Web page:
Juta Shoes is a community development enterprise born out of St. Hilda’s East Community Center (St. Hilda’s) in East London. The handmade espadrilles are made by women who are socially isolated and face several barriers to work. We were intrigued to learn more about this enterprising grassroots community organization in the heart of London and met with founders Joanna Hamer and Sabeha Miah to learn more.
The Community – Why Employment Matters
Located in one of the oldest and most diverse boroughs and municipal estates in London, St. Hilda’s offers a variety of services and resources for the community including for children and adults alike. These services include: legal advice; employment preparation services (for both young adults and adults); a creche; fitness programs; free ESOL classes; IT courses and; a women’s club. It is a vibrant community that has seen waves of immigrants through the decades and more recently has undergone gentrification, making life for the working-class community, even more difficult. It is home to some of the most wealthiest and affluent communities as well as to some of the most deprived.
Gaining long term employment is often a struggle for those that belong to the working class community, particularly women within the immigrant population, who are often socially isolated due to language and/or cultural barriers. While many have basic skills in sewing and making craft products, this doesn’t translate to a sustainable source of income.
Generating a livelihood through Juta Shoes
Founders Joanna Hammer and Sabeha Miah met whilst each was working on their respective degrees in social enterprise. Introduced by a common mentor, the two women developed the idea of making handmade leather espadrilles with jute soles. Joanna, a keen crafter who loves making handmade products, developed a simple pattern for the shoes that could be made by women, no matter their skill level. Sabeha, who runs the Boundary Women’s project at the community center, used her family connections within the leather industry (both leather and garment factories are indigenous to the neighbourhood) to access good quality leather and calf-skin cast offs from the factories. Not only does this save on the cost of raw materials, but it saves costs for the factories too, who would normally have to pay to get rid of their waste products.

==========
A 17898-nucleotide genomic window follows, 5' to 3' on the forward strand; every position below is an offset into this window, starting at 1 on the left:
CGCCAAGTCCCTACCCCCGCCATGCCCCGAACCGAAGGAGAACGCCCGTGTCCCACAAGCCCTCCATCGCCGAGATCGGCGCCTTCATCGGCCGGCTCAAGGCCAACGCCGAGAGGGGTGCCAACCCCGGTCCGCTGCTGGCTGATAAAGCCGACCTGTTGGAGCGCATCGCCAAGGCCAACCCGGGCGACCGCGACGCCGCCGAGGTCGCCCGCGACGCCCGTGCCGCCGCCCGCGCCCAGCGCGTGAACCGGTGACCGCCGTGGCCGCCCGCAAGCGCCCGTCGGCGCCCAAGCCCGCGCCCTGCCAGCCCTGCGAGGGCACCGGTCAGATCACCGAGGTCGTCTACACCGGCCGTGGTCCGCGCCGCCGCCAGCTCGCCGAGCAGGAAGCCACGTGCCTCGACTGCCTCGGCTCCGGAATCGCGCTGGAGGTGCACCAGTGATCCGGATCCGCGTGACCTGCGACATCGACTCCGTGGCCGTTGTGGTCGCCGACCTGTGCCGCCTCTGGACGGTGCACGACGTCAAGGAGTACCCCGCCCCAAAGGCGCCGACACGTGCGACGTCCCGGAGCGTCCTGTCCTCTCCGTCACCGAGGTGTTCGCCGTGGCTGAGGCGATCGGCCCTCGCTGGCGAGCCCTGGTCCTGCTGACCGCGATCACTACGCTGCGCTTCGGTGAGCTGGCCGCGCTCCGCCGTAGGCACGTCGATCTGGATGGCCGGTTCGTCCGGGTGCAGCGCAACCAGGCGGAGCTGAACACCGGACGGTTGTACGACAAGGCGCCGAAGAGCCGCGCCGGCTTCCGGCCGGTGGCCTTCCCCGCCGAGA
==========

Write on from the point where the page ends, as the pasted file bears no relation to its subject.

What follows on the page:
What is unique about Juta Shoes production process is that once the women have been trained and the standard of quality have been ensured, they can then take the materials and make the shoes at home. This enables the women to work at a pace and timeline that is convenient to their family life, while earning a stable source of income. (Each pair of shoes can be produced in approximately two hours). In addition to gaining these production skills, the women also learn business skills through producing invoices and accounting for their time. This process and approach also enables the women to gain the necessary skills required of job-seekers within the UK welfare system.
Juta shoes currently has six proficient producers who have been focussed on production. As the enterprise grows, recruiting and training enough proficient producers will be a challenge. Joanna and Sabeha are keen to find different roles for these women regardless of level of skill and training and are looking to develop opportunities outside of shoe production, in packaging, logistics and accounting. They also plan to develop roles for the women in supervisory capacity over production.
Towards the end of 2016, Juta Shoes launched a successful Kickstarter campaign where they met their goal to produce their inaugural collection of shoes, during the first two days of the campaign! http://www.jutashoes.com/kickstarter.html
As they look to the year ahead, Joanna and Sabeha have plans to expand their product line to include sandals as well as creating their own shoe bags. They also hope to offer classes where members from the public can come and how to learn to make a pair of their own shoes from the Juta Shoes producers.
At the core of this enterprise is the focus on providing marginalized women a means by which they can have a sustainable livelihood. One of the factors that contribute to this is the steady growth of production and ensuring that profit margins allow for fair wages. Juta Shoes is committed to paying their producers a fair wage above the London Living Wage and in order to do so founders Joanna and Sabeha are currently exploring ways in which to grow their production and output including small batch production opportunities throughout the country.
Juta Shoes also has an impact in the local community in which it resides. Many small business in the vicinity, including the local branch of supermarket chain Sainsbury’s have been very supportive of the community center and the Boundary Women’s project and selected them as their charity of the year. It is hoped they continue to develop ties with local businesses who are interested in investing in the local community.
The enterprise has also provided an opportunity for the two parallel communities that reside in the larger neighbourhood, to interact. As word of Juta Shoes has spread, many of the middle class population have expressed an interest in learning more about the community center and how they support its activities.
We look forward to following and sharing Juta Shoes success in the years to come and are encouraged by the role community development and income generation plays in the urban environment too.
For more information about Juta Shoes visit: http://www.jutashoes.com/